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Wednesday, June 30, 2010

Day 24: Denali National Park

Caught the 5:30am shuttle bus to Wonder Lake, and for once I was happy to be with tourists and not driving. Having an extra thirty pairs of eyes makes it a lot easier to spot wildlife, and I could also do a little napping to rest up for hiking.

After 15 miles the road into the park is unpaved with few facilities, and only park vehicles, plus the few people who managed to get permits for private vehicles. Snowshoe hares sunning themselves in the road would scatter to the banks when they heard the bus. A huge mother moose was walking up the road with her much smaller baby calf. Near the Polychrome Overlook there were foxes along the road. We saw two young grizzly bear siblings just sent out on their own from their mother playing together in a field. At one point the driver stopped the bus so we could watch several wolves stalk and size up a small herd of caribou. I've finally seen wolves in the wild! Of all the national parks I've been to, Denali has been best for wildlife viewing.

I can also now proudly say that I've seen both the highest and lowest points in the United States. This morning the overcast weather the park has been experiencing for the last five days broke long enough for us to see Mount McKinley in its unclouded glory for most of the drive in. Even at 50 miles away it was awe inspiring, making all surrounding peaks seem insignificantly small, and commanding attention over the horizon, a heavenly white sentinel.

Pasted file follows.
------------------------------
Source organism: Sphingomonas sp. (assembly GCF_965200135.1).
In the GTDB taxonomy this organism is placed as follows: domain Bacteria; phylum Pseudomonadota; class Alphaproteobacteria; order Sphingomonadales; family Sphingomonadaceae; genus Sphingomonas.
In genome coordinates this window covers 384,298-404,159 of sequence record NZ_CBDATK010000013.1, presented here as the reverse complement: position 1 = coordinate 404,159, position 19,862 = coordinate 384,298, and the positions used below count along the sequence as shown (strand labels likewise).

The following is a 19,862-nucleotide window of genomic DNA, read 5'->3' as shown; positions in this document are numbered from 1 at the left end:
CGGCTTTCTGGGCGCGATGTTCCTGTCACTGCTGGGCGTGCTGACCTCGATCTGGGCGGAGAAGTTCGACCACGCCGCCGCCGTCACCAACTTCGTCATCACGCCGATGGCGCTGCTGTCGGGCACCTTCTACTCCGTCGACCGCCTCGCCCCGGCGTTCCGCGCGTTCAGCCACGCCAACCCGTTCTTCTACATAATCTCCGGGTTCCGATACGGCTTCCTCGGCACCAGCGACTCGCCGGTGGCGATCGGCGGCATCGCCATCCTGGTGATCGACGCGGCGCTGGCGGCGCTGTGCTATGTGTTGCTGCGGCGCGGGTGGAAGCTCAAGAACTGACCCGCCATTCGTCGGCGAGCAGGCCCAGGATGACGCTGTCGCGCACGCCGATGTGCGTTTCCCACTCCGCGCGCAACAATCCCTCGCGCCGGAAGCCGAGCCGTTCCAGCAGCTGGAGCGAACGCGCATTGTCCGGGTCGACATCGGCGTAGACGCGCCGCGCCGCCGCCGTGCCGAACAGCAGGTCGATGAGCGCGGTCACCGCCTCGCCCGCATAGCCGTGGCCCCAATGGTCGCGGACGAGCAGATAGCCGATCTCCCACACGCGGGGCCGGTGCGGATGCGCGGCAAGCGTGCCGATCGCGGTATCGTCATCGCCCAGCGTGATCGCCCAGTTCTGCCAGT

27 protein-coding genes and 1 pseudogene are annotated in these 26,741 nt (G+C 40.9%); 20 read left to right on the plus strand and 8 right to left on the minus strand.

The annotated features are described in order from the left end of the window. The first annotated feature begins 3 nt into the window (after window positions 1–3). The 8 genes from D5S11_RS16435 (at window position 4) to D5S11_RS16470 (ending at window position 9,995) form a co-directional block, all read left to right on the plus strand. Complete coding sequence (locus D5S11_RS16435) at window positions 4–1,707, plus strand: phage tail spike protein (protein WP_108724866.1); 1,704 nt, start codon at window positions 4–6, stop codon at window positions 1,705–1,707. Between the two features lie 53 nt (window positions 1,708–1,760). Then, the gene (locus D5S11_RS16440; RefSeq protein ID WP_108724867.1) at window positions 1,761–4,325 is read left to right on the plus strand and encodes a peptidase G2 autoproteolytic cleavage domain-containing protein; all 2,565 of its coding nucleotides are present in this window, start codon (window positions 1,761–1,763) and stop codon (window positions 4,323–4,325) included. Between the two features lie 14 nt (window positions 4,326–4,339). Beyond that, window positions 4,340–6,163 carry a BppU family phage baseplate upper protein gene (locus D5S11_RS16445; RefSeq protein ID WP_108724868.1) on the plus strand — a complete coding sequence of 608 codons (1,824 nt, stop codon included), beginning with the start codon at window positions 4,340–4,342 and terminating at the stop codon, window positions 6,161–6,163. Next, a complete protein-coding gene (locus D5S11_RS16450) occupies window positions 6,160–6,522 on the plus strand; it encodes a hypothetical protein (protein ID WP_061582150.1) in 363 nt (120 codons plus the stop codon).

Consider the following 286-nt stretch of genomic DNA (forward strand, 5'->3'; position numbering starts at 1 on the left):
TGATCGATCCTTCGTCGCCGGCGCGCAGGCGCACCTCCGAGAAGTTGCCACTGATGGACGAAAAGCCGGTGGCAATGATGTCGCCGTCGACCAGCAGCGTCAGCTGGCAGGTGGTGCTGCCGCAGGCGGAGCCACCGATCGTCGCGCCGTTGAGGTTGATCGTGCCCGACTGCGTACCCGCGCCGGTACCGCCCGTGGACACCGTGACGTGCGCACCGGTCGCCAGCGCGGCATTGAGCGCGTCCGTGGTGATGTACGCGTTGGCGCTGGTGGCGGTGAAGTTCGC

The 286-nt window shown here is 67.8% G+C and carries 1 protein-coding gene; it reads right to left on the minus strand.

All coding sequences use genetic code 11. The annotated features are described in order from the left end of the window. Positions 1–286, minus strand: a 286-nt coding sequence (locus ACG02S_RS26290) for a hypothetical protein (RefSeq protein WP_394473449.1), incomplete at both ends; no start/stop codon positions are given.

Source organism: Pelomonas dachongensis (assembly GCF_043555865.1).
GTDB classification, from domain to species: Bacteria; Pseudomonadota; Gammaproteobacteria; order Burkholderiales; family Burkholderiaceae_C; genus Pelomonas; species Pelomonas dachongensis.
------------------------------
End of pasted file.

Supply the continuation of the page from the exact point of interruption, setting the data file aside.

After the Eielson Visitor Center at mile 66 we descended to a valley made by snow melt, dotted with tiny clear pools wherever there were depressions in the tundra. Wonder Lake is by far the largest, and worth seeing for that reason. I was glad I took the shuttle that far in enough to see many different types of ecosystems that make up the park. However, it was hot, muggy, filled with mosquitoes, and by then the clouds had got caught up in the mountains hiding them from view. I decided to take the bus back to the visitor center and do some hiking from there. The great thing about the shuttle buses is that going out of the park they'll pick up anyone they have room for. I could take my time hiking along for a few miles keeping the road in sight, and then catch a ride when I got too tired or it started raining too hard. Once I rested up and the rain slowed, the drivers would let me off so I could hike some more. It was definitely the best way to see and experience as much of the park as possible given my time limit.

I got back to our campsite after 7pm. By the time I got a shower, it was raining way too hard to cook dinner outside. I had lived off nothing but trailmix all day, and I really wanted a warm meal. Orion had been talking to the park staff, as he's want to do, and they had recommended a local restaurant and bar called the Salmon Bake, so we headed into town. Since we're in Alaska, I had a halibut burrito and an amber from Midnight Sun Brewery. It was the second to best meal of the trip so far. The house burrito and an amber ale seem to have become the standard meal I order to judge any eating establishment. No complaints! Eat well. Be merry.
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